Malthusian Relativityι**=7/3ψ
The unfolding of population dynamic feed-back selection

The interactive selection of mass

Multicellular animals are selected by the interactive competition of a fully developed population dynamic feed-back

When the maximum resource bias evolves to unity [ ψι* = 1 ], the mass of the self-replicating cell is selected to the limit where the metabolic pathways are fully developed and the dependence of mass specific metabolism on mass is vanishing [ ββ → 0 ]. Any further increase in mass is then in the hands of selection by density dependent interactive competition.

The selection gradient on mass is then

∂ r / ∂ ln wi|wi=w = ψ ι* 1

with the level of interference at the population dynamic equilibrium

ι* = f [ n*( r ∝ ln w ) ]

generating a fully developed population dynamic feed-back, where the interactive selection on mass is dependent upon the average mass in the population. The feed-back selection occurs because the selection of extra mass is dependent on a resource bias above unity [ ψ ι* > 1 ], and this occurs only when the level of interference competition is larger than ι* > 1/ψ; a level that is dependent on a sufficiently large equilibrium abundance [ ι* = f ( n* ) ], that is dependent on a sufficiently large population dynamic growth rate [ n*(r) ], that is dependent on a sufficiently small body mass [ r ∝ ln w ].

As illustrated in Fig. 1., for organisms with stable net energy, the result is a body mass that is selected as an energetic buffer that is adjusting the resource bias in the population [ (wi/w)ψι ] to an equilibrium attractor with an exponent of unity

ψ ι** = 1

The associated body masses are selected beyond the minimum that is required for the metabolism of the cell, and there is therefore no longer selection for a single-celled individual. Multicellularity may thus evolve from the increased functionality that can be obtained from the division of a single large cell into a multitude of smaller cooperating cells.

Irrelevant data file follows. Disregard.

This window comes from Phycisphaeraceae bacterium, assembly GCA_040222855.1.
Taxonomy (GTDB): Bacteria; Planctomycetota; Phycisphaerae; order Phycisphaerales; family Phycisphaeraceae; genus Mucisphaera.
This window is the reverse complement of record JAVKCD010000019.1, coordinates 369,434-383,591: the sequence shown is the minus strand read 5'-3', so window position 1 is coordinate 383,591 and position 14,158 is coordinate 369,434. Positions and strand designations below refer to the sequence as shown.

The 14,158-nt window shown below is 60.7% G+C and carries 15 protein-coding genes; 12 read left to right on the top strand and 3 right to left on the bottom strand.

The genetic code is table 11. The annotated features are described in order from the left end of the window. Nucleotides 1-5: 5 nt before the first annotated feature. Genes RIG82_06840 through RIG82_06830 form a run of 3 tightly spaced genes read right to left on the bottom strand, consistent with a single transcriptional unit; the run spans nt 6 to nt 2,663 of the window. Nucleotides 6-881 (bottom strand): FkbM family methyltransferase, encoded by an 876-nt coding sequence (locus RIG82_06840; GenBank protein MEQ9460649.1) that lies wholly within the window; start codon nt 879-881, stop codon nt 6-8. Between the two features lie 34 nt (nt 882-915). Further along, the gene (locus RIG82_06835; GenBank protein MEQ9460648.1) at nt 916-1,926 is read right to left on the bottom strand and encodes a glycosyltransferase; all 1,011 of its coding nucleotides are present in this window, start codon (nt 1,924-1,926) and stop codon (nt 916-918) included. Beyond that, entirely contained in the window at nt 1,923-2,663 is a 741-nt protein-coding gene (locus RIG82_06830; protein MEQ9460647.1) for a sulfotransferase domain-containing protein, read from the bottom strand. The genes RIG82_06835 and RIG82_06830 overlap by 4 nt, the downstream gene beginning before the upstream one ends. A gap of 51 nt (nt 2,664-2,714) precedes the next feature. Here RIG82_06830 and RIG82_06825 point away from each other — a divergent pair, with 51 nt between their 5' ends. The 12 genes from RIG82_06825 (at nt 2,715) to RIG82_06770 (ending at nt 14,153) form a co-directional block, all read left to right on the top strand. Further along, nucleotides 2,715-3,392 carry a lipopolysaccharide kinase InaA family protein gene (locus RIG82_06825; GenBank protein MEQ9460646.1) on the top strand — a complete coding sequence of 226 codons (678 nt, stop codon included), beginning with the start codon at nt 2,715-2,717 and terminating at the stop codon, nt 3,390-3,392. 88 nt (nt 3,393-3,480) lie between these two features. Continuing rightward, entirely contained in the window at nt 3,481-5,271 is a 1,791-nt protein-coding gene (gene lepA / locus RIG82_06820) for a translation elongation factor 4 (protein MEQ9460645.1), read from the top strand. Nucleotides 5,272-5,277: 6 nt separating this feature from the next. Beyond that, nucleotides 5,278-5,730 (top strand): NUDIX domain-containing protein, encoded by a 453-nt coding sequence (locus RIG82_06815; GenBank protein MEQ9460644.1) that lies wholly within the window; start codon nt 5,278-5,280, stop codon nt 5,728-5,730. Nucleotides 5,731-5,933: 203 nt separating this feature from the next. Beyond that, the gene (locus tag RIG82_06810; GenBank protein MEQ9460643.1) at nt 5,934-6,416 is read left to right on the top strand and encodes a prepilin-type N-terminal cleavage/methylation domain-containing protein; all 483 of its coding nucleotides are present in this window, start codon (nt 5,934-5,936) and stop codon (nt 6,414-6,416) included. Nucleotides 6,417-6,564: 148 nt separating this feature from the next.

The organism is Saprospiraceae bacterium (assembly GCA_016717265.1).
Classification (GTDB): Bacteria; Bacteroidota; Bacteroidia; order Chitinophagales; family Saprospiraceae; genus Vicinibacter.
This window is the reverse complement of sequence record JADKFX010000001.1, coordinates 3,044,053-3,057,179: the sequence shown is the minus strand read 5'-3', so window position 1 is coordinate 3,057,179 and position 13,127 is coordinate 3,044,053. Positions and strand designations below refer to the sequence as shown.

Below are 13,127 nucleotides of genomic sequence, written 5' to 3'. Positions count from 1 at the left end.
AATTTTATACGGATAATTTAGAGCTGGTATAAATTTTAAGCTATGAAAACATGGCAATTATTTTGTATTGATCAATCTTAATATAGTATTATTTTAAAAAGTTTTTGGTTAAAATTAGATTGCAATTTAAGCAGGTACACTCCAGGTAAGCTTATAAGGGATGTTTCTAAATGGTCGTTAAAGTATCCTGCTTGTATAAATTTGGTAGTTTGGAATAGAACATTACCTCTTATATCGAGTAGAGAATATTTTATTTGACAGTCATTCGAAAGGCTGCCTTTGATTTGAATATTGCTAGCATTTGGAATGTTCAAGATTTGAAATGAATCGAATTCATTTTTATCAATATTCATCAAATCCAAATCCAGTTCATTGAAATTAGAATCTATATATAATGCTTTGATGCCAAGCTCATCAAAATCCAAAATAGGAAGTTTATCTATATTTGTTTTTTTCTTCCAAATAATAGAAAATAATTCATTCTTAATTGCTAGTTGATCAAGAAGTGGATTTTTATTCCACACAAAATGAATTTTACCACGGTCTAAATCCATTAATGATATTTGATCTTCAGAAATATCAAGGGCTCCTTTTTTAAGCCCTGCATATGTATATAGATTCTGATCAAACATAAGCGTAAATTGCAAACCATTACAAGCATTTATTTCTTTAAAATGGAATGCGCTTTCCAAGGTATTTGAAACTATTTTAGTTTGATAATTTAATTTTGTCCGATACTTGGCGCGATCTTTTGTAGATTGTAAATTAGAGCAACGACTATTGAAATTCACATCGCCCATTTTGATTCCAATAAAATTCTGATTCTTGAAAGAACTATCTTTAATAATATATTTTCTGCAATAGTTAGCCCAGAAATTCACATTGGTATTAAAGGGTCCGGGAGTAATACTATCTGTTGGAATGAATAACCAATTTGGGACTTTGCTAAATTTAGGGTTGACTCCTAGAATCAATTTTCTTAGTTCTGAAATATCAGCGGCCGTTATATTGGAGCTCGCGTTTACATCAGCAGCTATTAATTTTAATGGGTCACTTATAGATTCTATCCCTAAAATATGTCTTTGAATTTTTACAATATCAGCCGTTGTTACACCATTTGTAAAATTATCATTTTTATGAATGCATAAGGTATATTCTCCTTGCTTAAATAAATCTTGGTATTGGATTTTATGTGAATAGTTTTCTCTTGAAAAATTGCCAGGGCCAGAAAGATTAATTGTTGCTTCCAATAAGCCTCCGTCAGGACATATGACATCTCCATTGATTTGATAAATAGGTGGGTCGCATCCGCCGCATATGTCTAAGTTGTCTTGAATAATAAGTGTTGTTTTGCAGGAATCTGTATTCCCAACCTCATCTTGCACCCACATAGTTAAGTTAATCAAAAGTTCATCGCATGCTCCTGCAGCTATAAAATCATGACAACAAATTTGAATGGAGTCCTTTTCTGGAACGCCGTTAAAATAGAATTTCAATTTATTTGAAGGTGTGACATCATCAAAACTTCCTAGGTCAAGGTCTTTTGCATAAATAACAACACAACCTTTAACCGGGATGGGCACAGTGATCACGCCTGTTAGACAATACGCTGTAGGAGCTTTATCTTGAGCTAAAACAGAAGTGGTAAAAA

Fig. 1 The evolution of the intra-specific resource bias by selection by density dependent interactive competition. Blue lines are fitness from the density dependent resource bias [ rψι* = ψ ι* log (wi/w) ]. The red line is fitness from the quality-quantity trade-off [ rw = - log (wi/w) ]. And green lines are overall fitness [ r=rψι*+rw ], with wi being the mass of the ith variant in the population, and w the average mass. The selection attractor has a resource bias of unity ψ ι** = 1 and body mass invariant fitness.

It is possible to visualize the mass attractor of population dynamic feed-back selection by including the population dynamic feed-back of the density dependent interference competition into the equations. This is done in Fig. 2, that compares the fitness profiles (landscapes), selection gradients and selection integrals across three populations that differ in the average net energy per individual.

Fig. 2 Fitness landscapes/profiles (ri; i subscript: within population variants; left), selection gradients (∂ri/∂wi; middle) and integrals (∫ (∂ri/∂wi)dw; no subscript: population average; right) for body mass (w). The body mass selection by density dependent interactive competition has no visualisation between fitness landscapes and selection integrals. Populations with stable energetic states have equilibrium attractors with stable masses (open circles). Unconstrained selection has steady state attractors (solid circles) with exponential increase in energetic state and mass, with the arrow showing selection integral evolution. The illustrated steady state is for two dimensional interactions with similar heritable variation in energetic state and mass. Colours represent populations with different attractors, and the multiple fitness profiles per population have different average variants with zero absolute fitness at population dynamic equilibrium, with clear coloured curves having average variants at evolutionary equilibrium or steady state. From Witting (2016).


  • Witting, L. 2016. The natural selection of metabolism and mass selects lifeforms from viruses to multicellular animals. bioRxiv